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French Bobo Fashion for Fall: A New Look from Long Ago

French Bobo Fashion for Fall 

There’s a dress shop in the village square of my adopted home in France where finding what’s new in fall fashions takes you back a century or two.

A visit to the store reminds you of rummaging through your grandmother’s closet or uncovering an old trunk filled with brown tweed jackets and checkered woolen blankets from somebody’s past.

French BoBo Fashion


You walk through the front door of L’Atelier des Ours and hear jingle bells tingling behind you. When you look down at the sand-covered tile floor, it’s hard to know precisely why you’re there. Yet you have to take only a few steps to discover something special in this tiny place waiting to be discovered.


French BoBo Fashion

French BoBo Fashion

French BoBo Fashion


French Bo-Bo Fashion

L’Atelier des Ours, translated as “the teddy bear’s workshop,” caters to a unique clientele of European women, mainly from France, Belgium, Switzerland, and Germany.

The style of clothing, shoes, and accessories they purchase in the shop can be called “bobo,” “bourgeois bohème,” or “bohème chic.” The look isn’t for everyone but is irresistible for those who define themselves by these flash-back fashions.

French BoBo Fashion
David Brooks, a New York Times columnist, identified and named “Bobos” in his book, “Bobos in Paradise,” published in 2000. Quoting from his review of his own book, Brooks says about Bobos: “These are highly educated folk who have one foot in the bohemian world of creativity and another foot in the bourgeois realm of ambition and worldly success. The members of the new information age elite are bourgeois bohemians. Or, to take the first two letters of each word, they are bobos.”

According to Brooks, bobos are identified by having “rebel attitudes and social-climbing attitudes all scrambled together.”

Helen Bonham Carter, actress, and wife of Tim Burton, is the poster child for extreme “French Bo-Bo” dressing with her unconventional style. The Olsen twins’ non-conformist, bohème fashions could be considered “bobo” — somber colored, layered, and heavily laden with scarves.

For the bobo chic who shop at L’Atelier des Ours — in the store and online — the style is neither “hippy” nor dull and frumpy, nor make-believe. It is elegant, eccentric, and smart. In fact, it is so “smart” that it takes understanding each piece of clothing to put together the perfect outfit.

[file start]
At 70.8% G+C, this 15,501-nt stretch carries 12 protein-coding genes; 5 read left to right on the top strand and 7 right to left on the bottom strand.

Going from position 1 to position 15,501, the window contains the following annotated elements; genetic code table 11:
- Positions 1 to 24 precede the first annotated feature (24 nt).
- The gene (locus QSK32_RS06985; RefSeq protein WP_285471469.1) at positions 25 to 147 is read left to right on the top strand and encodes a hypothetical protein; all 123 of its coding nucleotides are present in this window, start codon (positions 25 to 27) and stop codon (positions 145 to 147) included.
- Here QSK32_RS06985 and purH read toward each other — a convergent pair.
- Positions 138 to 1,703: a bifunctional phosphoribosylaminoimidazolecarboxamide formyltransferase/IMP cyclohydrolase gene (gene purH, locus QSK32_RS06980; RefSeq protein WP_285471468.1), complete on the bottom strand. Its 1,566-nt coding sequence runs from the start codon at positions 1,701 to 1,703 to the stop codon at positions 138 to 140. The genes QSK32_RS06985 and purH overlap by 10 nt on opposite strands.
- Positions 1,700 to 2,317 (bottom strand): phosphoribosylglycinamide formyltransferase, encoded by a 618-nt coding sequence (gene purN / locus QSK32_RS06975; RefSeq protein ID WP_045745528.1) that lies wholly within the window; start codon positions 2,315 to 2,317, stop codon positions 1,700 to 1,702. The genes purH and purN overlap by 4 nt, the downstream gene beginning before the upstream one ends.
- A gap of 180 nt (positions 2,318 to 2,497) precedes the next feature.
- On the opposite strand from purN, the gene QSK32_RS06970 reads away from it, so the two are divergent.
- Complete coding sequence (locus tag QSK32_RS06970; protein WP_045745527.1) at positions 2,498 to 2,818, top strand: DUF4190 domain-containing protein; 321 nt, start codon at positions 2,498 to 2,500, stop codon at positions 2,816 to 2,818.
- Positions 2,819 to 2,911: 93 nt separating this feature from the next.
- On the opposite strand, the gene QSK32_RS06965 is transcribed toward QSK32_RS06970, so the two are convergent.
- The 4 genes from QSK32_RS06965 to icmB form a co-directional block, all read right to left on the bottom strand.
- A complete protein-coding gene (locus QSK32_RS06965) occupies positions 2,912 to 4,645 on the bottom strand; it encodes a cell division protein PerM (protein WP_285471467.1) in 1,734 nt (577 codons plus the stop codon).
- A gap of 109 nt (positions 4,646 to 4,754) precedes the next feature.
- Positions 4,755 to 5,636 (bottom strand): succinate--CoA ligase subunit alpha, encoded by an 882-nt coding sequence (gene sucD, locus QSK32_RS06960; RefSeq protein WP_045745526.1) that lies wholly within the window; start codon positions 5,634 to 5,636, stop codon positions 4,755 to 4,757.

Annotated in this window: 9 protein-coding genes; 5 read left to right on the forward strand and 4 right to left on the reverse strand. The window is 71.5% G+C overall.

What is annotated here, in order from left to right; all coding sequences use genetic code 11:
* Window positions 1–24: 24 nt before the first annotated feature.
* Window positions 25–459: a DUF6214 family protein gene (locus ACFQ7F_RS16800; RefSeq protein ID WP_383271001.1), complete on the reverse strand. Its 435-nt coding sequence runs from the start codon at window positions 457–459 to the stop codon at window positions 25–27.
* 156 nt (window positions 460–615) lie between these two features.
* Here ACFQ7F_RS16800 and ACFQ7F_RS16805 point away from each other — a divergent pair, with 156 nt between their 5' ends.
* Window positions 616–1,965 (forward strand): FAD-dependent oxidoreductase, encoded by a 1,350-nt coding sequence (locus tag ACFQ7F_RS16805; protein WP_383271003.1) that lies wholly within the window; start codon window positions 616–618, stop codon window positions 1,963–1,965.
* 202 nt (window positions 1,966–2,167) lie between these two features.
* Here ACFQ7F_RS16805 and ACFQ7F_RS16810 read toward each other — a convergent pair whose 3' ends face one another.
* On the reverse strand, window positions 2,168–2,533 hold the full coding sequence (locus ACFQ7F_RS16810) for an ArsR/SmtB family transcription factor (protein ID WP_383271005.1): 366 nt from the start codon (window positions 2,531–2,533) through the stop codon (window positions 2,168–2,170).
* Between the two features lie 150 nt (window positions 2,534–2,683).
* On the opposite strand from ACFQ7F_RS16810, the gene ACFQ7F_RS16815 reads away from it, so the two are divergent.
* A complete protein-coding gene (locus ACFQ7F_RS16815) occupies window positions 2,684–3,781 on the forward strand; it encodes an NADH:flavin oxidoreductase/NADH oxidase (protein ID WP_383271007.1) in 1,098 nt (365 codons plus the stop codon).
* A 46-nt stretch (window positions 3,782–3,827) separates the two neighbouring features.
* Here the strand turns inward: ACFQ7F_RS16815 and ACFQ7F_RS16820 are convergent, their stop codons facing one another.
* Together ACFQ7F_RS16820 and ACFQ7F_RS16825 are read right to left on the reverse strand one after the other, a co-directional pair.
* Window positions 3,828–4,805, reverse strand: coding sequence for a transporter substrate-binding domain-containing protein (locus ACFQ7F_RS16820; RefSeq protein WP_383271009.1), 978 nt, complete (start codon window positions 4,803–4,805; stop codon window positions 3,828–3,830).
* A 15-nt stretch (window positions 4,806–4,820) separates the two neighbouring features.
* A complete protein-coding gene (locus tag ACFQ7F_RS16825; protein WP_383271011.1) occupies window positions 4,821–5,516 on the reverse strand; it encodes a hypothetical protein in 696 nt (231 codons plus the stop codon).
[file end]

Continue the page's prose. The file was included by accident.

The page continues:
Start with a ruffled organza petticoat.

A multi-ruffled organza petticoat is the essential “bobo chic” element for daytime. Add a tee shirt that’s delicately fringed around the top and cover it with a dotted Swiss tunic. Wrap it all in a soft pewter sweater and shawl; pull on cotton stockings and Mary Jane shoes; and voilà!

A simple little dress and scarf

Grab one of the dresses with tiny stripes or granny checks off the rack. Slip on a crinkled organdy petticoat underneath (not to be confused with “organza,” which is netting). Swirl a matching scarf around your neck and a floppy handbag over your shoulder; you have a dashing afternoon ensemble there.

Smocks, frocks, and pantaloons

Heavy cotton smocks and baggy linen pantaloons are the mainstays of a “bobo” wardrobe for all occasions. Worn with a woolen shawl and crocheted beret, you’re off to market. Add a long, flannel, three-button jacket with knee-high black boots, and you’re ready for cold weather.

Poplin dresses and taffeta skirts

When visiting L’Atelier des Ours, I can never leave without trying on one of the “fantasy” dresses and ruffled skirts.

Picture a pale gray, ankle-length, crushed poplin dress with a scooped neckline and long crinkled sleeves. Below the dress’s hemline are layers and layers of off-white ruffles showing off from the taffeta skirts worn underneath. A lusciously soft scarf is tied loosely around the neck and shoulders to complete the fairy-tale costume.

I feel like a princess.

Another place and time

Around my little village, the “BoBo chic” ladies are easy to see. Occasionally, I put on my checkered frock, tee shirt, and pantaloons and join them among the townspeople and tourists. No one stops and stares.

In the fall and winter of 2014, Bobo’s style is neither glitzy nor glamorous. It’s more like comfort food and a warm fireplace. A new look from long ago. A different attitude. A way of life.

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Fashion elements for “BoBo chic.”

A short list of the items that “BoBos” stock in their wardrobe doesn’t vary much by season, just by color and weight.

Loose, layered clothing made of natural fabric
Smocks, tunics, loose trousers, pantaloons
Ruffles, organdy, and lace petticoats
Stapped shoes, boots, and sandals
Mixing patterns of prints and flowers
Simple or no jewelry
Basic-colored scarves in a variety of soft fabrics
Lacy bloomers
Simple tee-shirts, long and short-sleeved
Sweaters, wraps, jackets, and long coats

French BoBo Fashion


Day trip from Uzes to the Cevennes

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